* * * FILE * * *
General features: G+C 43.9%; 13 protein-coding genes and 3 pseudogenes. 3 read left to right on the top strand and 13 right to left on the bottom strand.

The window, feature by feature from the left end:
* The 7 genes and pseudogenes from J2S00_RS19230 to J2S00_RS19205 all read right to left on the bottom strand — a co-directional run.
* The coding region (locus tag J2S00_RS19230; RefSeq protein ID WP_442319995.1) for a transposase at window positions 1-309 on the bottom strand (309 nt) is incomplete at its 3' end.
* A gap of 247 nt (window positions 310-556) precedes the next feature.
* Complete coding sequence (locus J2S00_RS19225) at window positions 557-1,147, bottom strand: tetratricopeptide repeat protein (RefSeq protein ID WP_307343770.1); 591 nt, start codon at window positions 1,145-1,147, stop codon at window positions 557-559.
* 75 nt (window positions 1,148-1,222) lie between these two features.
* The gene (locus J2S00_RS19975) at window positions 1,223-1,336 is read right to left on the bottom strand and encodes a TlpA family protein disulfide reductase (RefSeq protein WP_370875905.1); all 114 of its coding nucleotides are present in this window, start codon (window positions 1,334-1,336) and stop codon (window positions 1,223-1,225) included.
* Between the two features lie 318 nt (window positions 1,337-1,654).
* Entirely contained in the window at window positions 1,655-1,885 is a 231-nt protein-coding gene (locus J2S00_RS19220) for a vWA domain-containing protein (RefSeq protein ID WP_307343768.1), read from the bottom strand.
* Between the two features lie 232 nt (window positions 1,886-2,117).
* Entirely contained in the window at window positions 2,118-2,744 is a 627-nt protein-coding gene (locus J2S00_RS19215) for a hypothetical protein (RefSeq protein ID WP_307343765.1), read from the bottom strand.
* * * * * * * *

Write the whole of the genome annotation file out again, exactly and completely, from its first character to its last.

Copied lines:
General features: G+C 43.9%; 13 protein-coding genes and 3 pseudogenes. 3 read left to right on the top strand and 13 right to left on the bottom strand.

The window, feature by feature from the left end:
* The 7 genes and pseudogenes from J2S00_RS19230 to J2S00_RS19205 all read right to left on the bottom strand — a co-directional run.
* The coding region (locus tag J2S00_RS19230; RefSeq protein ID WP_442319995.1) for a transposase at window positions 1-309 on the bottom strand (309 nt) is incomplete at its 3' end.
* A gap of 247 nt (window positions 310-556) precedes the next feature.
* Complete coding sequence (locus J2S00_RS19225) at window positions 557-1,147, bottom strand: tetratricopeptide repeat protein (RefSeq protein ID WP_307343770.1); 591 nt, start codon at window positions 1,145-1,147, stop codon at window positions 557-559.
* 75 nt (window positions 1,148-1,222) lie between these two features.
* The gene (locus J2S00_RS19975) at window positions 1,223-1,336 is read right to left on the bottom strand and encodes a TlpA family protein disulfide reductase (RefSeq protein WP_370875905.1); all 114 of its coding nucleotides are present in this window, start codon (window positions 1,334-1,336) and stop codon (window positions 1,223-1,225) included.
* Between the two features lie 318 nt (window positions 1,337-1,654).
* Entirely contained in the window at window positions 1,655-1,885 is a 231-nt protein-coding gene (locus J2S00_RS19220) for a vWA domain-containing protein (RefSeq protein ID WP_307343768.1), read from the bottom strand.
* Between the two features lie 232 nt (window positions 1,886-2,117).
* Entirely contained in the window at window positions 2,118-2,744 is a 627-nt protein-coding gene (locus J2S00_RS19215) for a hypothetical protein (RefSeq protein ID WP_307343765.1), read from the bottom strand.